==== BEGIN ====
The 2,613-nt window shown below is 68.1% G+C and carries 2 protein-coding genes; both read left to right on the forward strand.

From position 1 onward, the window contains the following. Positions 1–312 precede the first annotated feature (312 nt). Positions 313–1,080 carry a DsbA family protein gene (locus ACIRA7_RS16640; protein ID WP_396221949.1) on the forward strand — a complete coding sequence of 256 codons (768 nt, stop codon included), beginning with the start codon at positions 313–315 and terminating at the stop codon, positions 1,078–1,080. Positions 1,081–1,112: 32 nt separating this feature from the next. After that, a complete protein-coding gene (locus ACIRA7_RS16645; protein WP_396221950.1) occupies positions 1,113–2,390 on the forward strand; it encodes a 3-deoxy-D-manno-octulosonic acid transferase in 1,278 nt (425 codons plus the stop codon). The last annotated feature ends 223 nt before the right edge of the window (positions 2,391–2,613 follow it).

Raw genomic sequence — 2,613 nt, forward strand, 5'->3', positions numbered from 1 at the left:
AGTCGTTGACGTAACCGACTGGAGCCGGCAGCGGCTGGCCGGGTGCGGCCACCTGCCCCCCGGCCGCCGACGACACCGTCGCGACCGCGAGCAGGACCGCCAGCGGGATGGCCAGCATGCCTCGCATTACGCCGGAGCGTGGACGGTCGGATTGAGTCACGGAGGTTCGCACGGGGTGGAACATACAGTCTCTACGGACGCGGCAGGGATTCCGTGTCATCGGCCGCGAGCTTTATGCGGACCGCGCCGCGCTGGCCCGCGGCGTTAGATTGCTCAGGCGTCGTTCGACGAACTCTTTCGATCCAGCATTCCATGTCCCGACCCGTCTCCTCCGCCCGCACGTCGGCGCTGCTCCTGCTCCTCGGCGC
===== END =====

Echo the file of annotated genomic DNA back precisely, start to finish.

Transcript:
The 2,613-nt window shown below is 68.1% G+C and carries 2 protein-coding genes; both read left to right on the forward strand.

From position 1 onward, the window contains the following. Positions 1–312 precede the first annotated feature (312 nt). Positions 313–1,080 carry a DsbA family protein gene (locus ACIRA7_RS16640; protein ID WP_396221949.1) on the forward strand — a complete coding sequence of 256 codons (768 nt, stop codon included), beginning with the start codon at positions 313–315 and terminating at the stop codon, positions 1,078–1,080. Positions 1,081–1,112: 32 nt separating this feature from the next. After that, a complete protein-coding gene (locus ACIRA7_RS16645; protein WP_396221950.1) occupies positions 1,113–2,390 on the forward strand; it encodes a 3-deoxy-D-manno-octulosonic acid transferase in 1,278 nt (425 codons plus the stop codon). The last annotated feature ends 223 nt before the right edge of the window (positions 2,391–2,613 follow it).

Raw genomic sequence — 2,613 nt, forward strand, 5'->3', positions numbered from 1 at the left:
AGTCGTTGACGTAACCGACTGGAGCCGGCAGCGGCTGGCCGGGTGCGGCCACCTGCCCCCCGGCCGCCGACGACACCGTCGCGACCGCGAGCAGGACCGCCAGCGGGATGGCCAGCATGCCTCGCATTACGCCGGAGCGTGGACGGTCGGATTGAGTCACGGAGGTTCGCACGGGGTGGAACATACAGTCTCTACGGACGCGGCAGGGATTCCGTGTCATCGGCCGCGAGCTTTATGCGGACCGCGCCGCGCTGGCCCGCGGCGTTAGATTGCTCAGGCGTCGTTCGACGAACTCTTTCGATCCAGCATTCCATGTCCCGACCCGTCTCCTCCGCCCGCACGTCGGCGCTGCTCCTGCTCCTCGGCGC